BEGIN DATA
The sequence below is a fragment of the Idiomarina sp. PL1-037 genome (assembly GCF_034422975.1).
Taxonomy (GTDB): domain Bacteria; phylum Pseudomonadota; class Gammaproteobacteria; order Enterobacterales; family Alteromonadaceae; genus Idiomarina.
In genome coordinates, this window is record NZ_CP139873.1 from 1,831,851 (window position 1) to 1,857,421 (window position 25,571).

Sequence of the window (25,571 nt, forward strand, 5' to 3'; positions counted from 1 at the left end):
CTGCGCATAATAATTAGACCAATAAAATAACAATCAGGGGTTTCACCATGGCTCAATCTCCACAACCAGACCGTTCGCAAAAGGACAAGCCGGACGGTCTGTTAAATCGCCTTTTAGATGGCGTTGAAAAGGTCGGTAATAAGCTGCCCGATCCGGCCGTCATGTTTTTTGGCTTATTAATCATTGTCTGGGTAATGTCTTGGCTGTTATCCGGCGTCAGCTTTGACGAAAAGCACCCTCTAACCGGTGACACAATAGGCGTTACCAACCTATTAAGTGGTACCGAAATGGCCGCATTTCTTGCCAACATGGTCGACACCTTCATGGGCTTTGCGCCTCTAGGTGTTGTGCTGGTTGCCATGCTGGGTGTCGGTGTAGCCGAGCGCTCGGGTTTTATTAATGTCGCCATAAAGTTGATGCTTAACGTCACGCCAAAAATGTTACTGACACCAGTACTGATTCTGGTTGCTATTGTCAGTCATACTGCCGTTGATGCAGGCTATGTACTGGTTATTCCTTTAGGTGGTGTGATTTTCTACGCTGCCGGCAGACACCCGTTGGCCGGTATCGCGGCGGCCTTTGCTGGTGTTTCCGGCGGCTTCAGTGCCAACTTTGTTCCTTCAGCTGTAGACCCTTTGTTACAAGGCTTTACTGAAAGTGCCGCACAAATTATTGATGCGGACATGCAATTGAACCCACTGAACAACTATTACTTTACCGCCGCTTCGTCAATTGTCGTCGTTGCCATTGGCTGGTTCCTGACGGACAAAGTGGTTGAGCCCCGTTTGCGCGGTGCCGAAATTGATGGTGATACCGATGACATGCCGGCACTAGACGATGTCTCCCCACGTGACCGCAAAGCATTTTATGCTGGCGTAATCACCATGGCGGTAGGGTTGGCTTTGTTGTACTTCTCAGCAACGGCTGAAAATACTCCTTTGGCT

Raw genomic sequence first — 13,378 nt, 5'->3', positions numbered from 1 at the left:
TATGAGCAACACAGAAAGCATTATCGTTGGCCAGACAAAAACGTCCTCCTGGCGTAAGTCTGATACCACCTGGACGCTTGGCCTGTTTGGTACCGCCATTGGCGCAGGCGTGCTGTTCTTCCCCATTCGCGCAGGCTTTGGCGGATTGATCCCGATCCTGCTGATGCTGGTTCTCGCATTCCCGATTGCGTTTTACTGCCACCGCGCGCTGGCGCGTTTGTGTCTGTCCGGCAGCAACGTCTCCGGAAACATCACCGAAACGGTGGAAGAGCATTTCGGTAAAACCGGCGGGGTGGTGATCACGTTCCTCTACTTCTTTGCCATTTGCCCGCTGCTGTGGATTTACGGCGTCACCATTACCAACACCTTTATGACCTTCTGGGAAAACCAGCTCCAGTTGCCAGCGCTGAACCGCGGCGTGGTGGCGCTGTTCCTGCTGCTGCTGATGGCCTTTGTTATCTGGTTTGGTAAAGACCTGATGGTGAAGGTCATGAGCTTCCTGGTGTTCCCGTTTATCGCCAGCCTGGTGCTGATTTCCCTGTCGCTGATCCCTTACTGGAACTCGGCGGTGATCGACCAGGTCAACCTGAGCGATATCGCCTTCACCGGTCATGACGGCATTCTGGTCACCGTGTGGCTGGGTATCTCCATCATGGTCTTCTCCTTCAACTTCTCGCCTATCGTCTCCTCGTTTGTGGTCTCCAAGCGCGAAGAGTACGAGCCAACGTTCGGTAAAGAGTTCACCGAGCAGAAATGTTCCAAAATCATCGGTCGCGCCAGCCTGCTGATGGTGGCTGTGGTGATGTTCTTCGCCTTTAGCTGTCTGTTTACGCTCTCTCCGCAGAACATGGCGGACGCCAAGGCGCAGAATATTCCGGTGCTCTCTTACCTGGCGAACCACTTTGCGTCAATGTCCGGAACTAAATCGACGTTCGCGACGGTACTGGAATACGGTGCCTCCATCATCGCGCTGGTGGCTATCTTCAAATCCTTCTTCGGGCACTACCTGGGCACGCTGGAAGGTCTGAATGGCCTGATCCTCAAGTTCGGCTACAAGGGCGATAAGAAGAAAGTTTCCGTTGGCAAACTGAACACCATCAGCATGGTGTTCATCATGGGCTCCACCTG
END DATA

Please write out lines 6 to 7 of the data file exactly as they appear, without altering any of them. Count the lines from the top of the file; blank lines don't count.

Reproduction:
Raw genomic sequence first — 13,378 nt, 5'->3', positions numbered from 1 at the left:
TATGAGCAACACAGAAAGCATTATCGTTGGCCAGACAAAAACGTCCTCCTGGCGTAAGTCTGATACCACCTGGACGCTTGGCCTGTTTGGTACCGCCATTGGCGCAGGCGTGCTGTTCTTCCCCATTCGCGCAGGCTTTGGCGGATTGATCCCGATCCTGCTGATGCTGGTTCTCGCATTCCCGATTGCGTTTTACTGCCACCGCGCGCTGGCGCGTTTGTGTCTGTCCGGCAGCAACGTCTCCGGAAACATCACCGAAACGGTGGAAGAGCATTTCGGTAAAACCGGCGGGGTGGTGATCACGTTCCTCTACTTCTTTGCCATTTGCCCGCTGCTGTGGATTTACGGCGTCACCATTACCAACACCTTTATGACCTTCTGGGAAAACCAGCTCCAGTTGCCAGCGCTGAACCGCGGCGTGGTGGCGCTGTTCCTGCTGCTGCTGATGGCCTTTGTTATCTGGTTTGGTAAAGACCTGATGGTGAAGGTCATGAGCTTCCTGGTGTTCCCGTTTATCGCCAGCCTGGTGCTGATTTCCCTGTCGCTGATCCCTTACTGGAACTCGGCGGTGATCGACCAGGTCAACCTGAGCGATATCGCCTTCACCGGTCATGACGGCATTCTGGTCACCGTGTGGCTGGGTATCTCCATCATGGTCTTCTCCTTCAACTTCTCGCCTATCGTCTCCTCGTTTGTGGTCTCCAAGCGCGAAGAGTACGAGCCAACGTTCGGTAAAGAGTTCACCGAGCAGAAATGTTCCAAAATCATCGGTCGCGCCAGCCTGCTGATGGTGGCTGTGGTGATGTTCTTCGCCTTTAGCTGTCTGTTTACGCTCTCTCCGCAGAACATGGCGGACGCCAAGGCGCAGAATATTCCGGTGCTCTCTTACCTGGCGAACCACTTTGCGTCAATGTCCGGAACTAAATCGACGTTCGCGACGGTACTGGAATACGGTGCCTCCATCATCGCGCTGGTGGCTATCTTCAAATCCTTCTTCGGGCACTACCTGGGCACGCTGGAAGGTCTGAATGGCCTGATCCTCAAGTTCGGCTACAAGGGCGATAAGAAGAAAGTTTCCGTTGGCAAACTGAACACCATCAGCATGGTGTTCATCATGGGCTCCACCTG